WASHINGTON (AP) _ A $1.1 billion infusion of federal money to reverse the buildup of sediment and pollution in the upper Mississippi River may be a smart investment, according to a new plan for the river’s future.
Keeping the river’s navigation channels free of silt alone costs $100 million a year, according to the review released Wednesday by a coalition of environmentalists and others concerned about the Mighty Mississippi’s future.
And farmers lose more than $320 million a year from having to apply extra nitrogen fertilizer due to runoff, adding to the cost of habitat preservation and municipal water treatment, they said.
So the group is asking Congress for $1.1 billion in federal funds over the next 10 years _ which would represent a 40 percent increase over current annual spending _ to help cure the Mississippi’s ills and make such expensive fixes unnecessary.
``When you put it in the context of how much we’re spending to fix problems _ or not to fix problems _ it really isn’t a lot of money,″ said Barry Drazkowski, co-director of the Winona, Minn.-based Resource Studies Center, which assembled the proposal.
Rep. Ron Kind, D-Wis., co-chairman of Congress’ Upper Mississippi River Task Force, said the plan needs solid promises of funding from the states in the watershed before it will find much support in Congress.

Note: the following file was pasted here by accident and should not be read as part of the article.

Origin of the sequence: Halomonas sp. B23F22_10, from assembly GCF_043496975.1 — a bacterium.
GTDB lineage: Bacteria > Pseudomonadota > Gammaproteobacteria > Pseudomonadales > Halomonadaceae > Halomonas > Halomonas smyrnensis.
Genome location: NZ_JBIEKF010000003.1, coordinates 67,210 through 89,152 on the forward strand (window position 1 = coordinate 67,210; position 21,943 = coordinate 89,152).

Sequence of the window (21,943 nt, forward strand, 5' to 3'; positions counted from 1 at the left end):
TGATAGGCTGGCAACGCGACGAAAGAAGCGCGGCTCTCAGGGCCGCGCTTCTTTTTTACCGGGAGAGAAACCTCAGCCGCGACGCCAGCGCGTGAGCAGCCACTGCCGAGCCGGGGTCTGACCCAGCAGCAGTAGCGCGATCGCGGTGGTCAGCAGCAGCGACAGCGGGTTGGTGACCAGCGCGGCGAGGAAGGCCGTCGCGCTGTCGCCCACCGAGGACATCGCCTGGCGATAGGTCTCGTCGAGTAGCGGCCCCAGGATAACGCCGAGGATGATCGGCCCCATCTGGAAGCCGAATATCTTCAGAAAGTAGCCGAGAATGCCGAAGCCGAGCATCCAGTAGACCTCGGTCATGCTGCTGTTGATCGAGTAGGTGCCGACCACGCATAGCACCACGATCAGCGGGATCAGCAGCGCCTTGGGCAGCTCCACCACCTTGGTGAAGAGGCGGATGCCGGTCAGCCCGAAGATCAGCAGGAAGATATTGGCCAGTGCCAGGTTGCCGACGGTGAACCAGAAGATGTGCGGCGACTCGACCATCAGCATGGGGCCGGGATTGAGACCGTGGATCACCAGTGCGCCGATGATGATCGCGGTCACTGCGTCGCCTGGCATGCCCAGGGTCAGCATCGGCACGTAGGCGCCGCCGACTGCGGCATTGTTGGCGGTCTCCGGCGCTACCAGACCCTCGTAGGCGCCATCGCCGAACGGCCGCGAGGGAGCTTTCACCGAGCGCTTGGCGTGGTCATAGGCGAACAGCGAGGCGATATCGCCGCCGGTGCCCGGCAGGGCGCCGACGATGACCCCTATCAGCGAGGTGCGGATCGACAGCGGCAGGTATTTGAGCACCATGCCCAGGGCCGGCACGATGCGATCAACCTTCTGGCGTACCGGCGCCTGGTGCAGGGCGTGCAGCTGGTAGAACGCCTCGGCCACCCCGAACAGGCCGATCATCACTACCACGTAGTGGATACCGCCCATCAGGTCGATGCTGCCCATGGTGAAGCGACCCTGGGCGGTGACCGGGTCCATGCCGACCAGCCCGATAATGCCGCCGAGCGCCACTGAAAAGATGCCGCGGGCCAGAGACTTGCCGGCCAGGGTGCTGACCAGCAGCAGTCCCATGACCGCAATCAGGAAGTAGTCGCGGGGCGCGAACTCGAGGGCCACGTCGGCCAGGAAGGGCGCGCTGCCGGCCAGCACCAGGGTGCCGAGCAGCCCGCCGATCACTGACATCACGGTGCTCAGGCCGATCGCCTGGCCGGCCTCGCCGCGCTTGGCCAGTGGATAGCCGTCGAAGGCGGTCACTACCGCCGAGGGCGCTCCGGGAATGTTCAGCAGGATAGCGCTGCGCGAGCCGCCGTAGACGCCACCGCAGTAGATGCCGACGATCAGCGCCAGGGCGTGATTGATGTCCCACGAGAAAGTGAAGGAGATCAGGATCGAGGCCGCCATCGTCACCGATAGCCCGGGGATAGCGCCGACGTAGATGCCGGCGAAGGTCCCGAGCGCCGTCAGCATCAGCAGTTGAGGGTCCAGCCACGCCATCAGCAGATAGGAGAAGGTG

``If we don’t get cooperation and commitment at the state and local level, it’s not going to go very far,″ he said.
The plan grew out of a collaboration between environmental groups and barge interests to find a compromise in addressing the river’s needs.
At stake is the future transportation of the 90 million tons of cargo on the Mississippi, as well as the region’s $1.2 billion recreation industry, drinking water quality and important habitats for over 400 species.
Among the river’s chief problems are:
_ Sediment buildups in backwater areas that suffocate underwater plants, deprive fish of food and shelter, and clog navigation channels, which then require costly dredging.
_ Fertilizer and other pollutants that flow from farmland and new residential developments and contaminate the water.
The plan calls for expanding federal programs that give farmers technical advice about making crop production more environmentally friendly and pay them to change their farming practices. Participation would remain voluntary.
The proposal also says federal agencies should have more flexibility to target areas most in need of help, even a single stream or farm. That means greater cooperation between the 75 local, state, federal and private programs now working to improve the river.
Those many programs are doing little now to improve conditions on the river because there is so little cooperation and so many misdirected efforts, said Scott Faber with American Rivers, one of the groups leading the effort.
``In some places we’re spending too much money ... and in some places we’re spending no money,″ Faber said. ``It sounds crazy, but we’ve never stepped back and asked ourselves how we can best spend our resources in the upper Mississippi region.″